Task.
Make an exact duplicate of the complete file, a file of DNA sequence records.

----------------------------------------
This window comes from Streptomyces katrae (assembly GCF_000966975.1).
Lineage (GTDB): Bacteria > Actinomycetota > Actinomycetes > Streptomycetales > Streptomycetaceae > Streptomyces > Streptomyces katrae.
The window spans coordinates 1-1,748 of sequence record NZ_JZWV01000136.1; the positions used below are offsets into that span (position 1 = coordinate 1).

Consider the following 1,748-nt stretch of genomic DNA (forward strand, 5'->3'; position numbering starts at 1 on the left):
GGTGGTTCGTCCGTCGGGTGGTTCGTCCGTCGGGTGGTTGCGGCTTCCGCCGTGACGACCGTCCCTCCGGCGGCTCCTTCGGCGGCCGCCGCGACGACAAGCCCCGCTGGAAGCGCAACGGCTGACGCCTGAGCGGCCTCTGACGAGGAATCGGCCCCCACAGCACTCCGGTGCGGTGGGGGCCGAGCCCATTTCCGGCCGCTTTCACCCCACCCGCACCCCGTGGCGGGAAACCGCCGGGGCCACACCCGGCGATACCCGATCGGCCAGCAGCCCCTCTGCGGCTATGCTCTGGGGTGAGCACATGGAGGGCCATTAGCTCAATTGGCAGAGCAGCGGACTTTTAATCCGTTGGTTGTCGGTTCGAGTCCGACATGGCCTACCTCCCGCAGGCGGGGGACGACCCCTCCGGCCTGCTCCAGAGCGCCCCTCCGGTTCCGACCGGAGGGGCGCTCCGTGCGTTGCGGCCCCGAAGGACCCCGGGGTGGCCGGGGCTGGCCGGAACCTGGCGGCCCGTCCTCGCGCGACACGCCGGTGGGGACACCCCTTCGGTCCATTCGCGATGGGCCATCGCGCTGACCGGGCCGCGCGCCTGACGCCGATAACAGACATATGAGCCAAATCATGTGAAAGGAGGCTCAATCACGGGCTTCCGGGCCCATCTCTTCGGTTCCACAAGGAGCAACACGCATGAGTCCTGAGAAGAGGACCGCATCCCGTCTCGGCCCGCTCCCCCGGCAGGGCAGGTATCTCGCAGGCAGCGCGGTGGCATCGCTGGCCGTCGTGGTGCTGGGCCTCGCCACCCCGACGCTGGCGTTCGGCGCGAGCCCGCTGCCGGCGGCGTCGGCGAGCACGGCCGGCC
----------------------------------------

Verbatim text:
This window comes from Streptomyces katrae (assembly GCF_000966975.1).
Lineage (GTDB): Bacteria > Actinomycetota > Actinomycetes > Streptomycetales > Streptomycetaceae > Streptomyces > Streptomyces katrae.
The window spans coordinates 1-1,748 of sequence record NZ_JZWV01000136.1; the positions used below are offsets into that span (position 1 = coordinate 1).

Consider the following 1,748-nt stretch of genomic DNA (forward strand, 5'->3'; position numbering starts at 1 on the left):
GGTGGTTCGTCCGTCGGGTGGTTCGTCCGTCGGGTGGTTGCGGCTTCCGCCGTGACGACCGTCCCTCCGGCGGCTCCTTCGGCGGCCGCCGCGACGACAAGCCCCGCTGGAAGCGCAACGGCTGACGCCTGAGCGGCCTCTGACGAGGAATCGGCCCCCACAGCACTCCGGTGCGGTGGGGGCCGAGCCCATTTCCGGCCGCTTTCACCCCACCCGCACCCCGTGGCGGGAAACCGCCGGGGCCACACCCGGCGATACCCGATCGGCCAGCAGCCCCTCTGCGGCTATGCTCTGGGGTGAGCACATGGAGGGCCATTAGCTCAATTGGCAGAGCAGCGGACTTTTAATCCGTTGGTTGTCGGTTCGAGTCCGACATGGCCTACCTCCCGCAGGCGGGGGACGACCCCTCCGGCCTGCTCCAGAGCGCCCCTCCGGTTCCGACCGGAGGGGCGCTCCGTGCGTTGCGGCCCCGAAGGACCCCGGGGTGGCCGGGGCTGGCCGGAACCTGGCGGCCCGTCCTCGCGCGACACGCCGGTGGGGACACCCCTTCGGTCCATTCGCGATGGGCCATCGCGCTGACCGGGCCGCGCGCCTGACGCCGATAACAGACATATGAGCCAAATCATGTGAAAGGAGGCTCAATCACGGGCTTCCGGGCCCATCTCTTCGGTTCCACAAGGAGCAACACGCATGAGTCCTGAGAAGAGGACCGCATCCCGTCTCGGCCCGCTCCCCCGGCAGGGCAGGTATCTCGCAGGCAGCGCGGTGGCATCGCTGGCCGTCGTGGTGCTGGGCCTCGCCACCCCGACGCTGGCGTTCGGCGCGAGCCCGCTGCCGGCGGCGTCGGCGAGCACGGCCGGCC